To successfully challenge the honesty of the company’s reasons [plaintiff] must specifically rebut those reasons. But an opportunity for rebuttal is not an invitation to criticize the employer’s evaluation process or simply to question its conclusion about the quality of an employee’s performance. Rather, rebuttal must include facts tending to show that the employer’s reasons for some negative job action are false, thereby implying (if not actually showing) that the real reason is illegal discrimination. . . . [T]he question is not whether the employer’s reasons for a decision are ‘right but whether the employer’s description of its reasons is honest.’

Kariotis, 131 F.3d at 677 (quoting Gustovich v. AT&T Communications, Inc., 972 F.2d 845, 848 (7th Cir.1992).

In Kariotis, a 57-year-old employee sued her employer, Navistar, for age and disability discrimination. Navistar fired her and replaced her with a younger woman after it suspected her of exaggerating the effects of knee surgeries to take unwarranted time off. Kariotis responded that she was indeed debilitated by her injuries and offered medical evidence from her doctor. In response, Navistar pointed to the fact that it had hired a private investigator firm to watch Kariotis moving about – and Navistar said that it honestly believed the P.I.’s findings that Kariotis was not as disabled as she claimed. The Seventh Circuit held that Kariotis at most had shown that Navistar was “careless in not checking the facts before firing her,” but that was not enough to carry her burden of showing illegal discrimination.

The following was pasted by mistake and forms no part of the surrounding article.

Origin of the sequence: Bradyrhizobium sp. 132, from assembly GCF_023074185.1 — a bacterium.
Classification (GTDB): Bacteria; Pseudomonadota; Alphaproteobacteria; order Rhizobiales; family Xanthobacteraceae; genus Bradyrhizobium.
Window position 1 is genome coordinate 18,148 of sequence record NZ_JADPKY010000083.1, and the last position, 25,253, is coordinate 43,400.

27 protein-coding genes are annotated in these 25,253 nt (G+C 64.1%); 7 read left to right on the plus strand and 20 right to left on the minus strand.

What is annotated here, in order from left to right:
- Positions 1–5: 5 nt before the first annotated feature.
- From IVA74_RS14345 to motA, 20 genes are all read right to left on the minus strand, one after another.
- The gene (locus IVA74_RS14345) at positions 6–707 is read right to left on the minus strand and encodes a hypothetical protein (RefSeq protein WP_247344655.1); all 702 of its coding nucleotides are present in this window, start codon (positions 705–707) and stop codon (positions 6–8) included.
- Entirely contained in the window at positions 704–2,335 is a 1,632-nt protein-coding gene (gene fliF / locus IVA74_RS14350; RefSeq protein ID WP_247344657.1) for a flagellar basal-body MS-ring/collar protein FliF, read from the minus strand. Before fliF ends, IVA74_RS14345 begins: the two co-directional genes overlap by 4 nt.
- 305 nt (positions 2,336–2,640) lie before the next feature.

The Sixth Circuit

The Sixth Circuit puts the burden on the defendant, requiring it to produce facts that justify its honest belief:

‘[t]o the extent the Seventh Circuit’s application of the ‘honest belief’ rule credits an employer’s belief without requiring that it be reasonably based on particularized facts rather than on ignorance and mythology, we reject its approach’). Under this approach, for an employer to avoid a finding that its claimed nondiscriminatory reason was pretextual, ‘the employer must be able to establish its reasonable reliance on the particularized facts that were before it at the time the decision was made.’

Wright v. Murray  Guard, Inc., 455 F.3d 702, 708 (6th Cir. 2006) (quoting Smith v. Chrysler Corp., 155 F.3d 799, 806 (6th Cir. 1998).

In Clay v. United Parcel Service, Inc. (6th Cir. 2007), for example, a UPS worker was fired allegedly for missing three straight days of work. He countered that, based on the timing of his availability and the termination letter, he was given only two days before being fired. UPS claimed that it honestly believed Clay violated the three-day rule, but that wasn’t enough for the court. UPS had a burden to show “reasonable reliance on the particularized facts that were before it at the time the decision was made.” Clay, 501 F.3d at 714. UPS was “silent” in the face of this burden, see id., so it was error for the trial court to grant summary judgment to UPS based on the honest belief rule—the case should go forward to trial for a jury to decide the honesty of UPS’s belief.

Looking Forward

Honest-belief cases will be driven by their facts, which will differ significantly from case to case. But, in all cases, the split starkly switches the burden of proof from plaintiff to defendant, or vice versa, depending on which circuit’s law applies.

For further reading, Noam Glick’s student comment for the Loyola of Los Angeles Law Review  supports the Sixth Circuit, but Professor Ernest F. Lidge III in the Oklahoma City University Law Review favors the Seventh Circuit’s approach.

The Boys Are Back In Town: Now, What to do with the Women?

The end of WWII laid out some problems for America: now that the boys were back, was there any use for working girls? Despite the fact that women were qualified for the positions they’d held during the war, most were let go in order to make room for men in the labor market.

In these “reduction-in-force” discrimination suits, a plaintiff must establishes a prima facie case by showing:

  1. They belonged to a protected group,
  2. The employer discharged them,
  3. They were qualified for the position
  4. There exists evidence from which a fact finder could reasonably conclude that the employer intended to discriminate.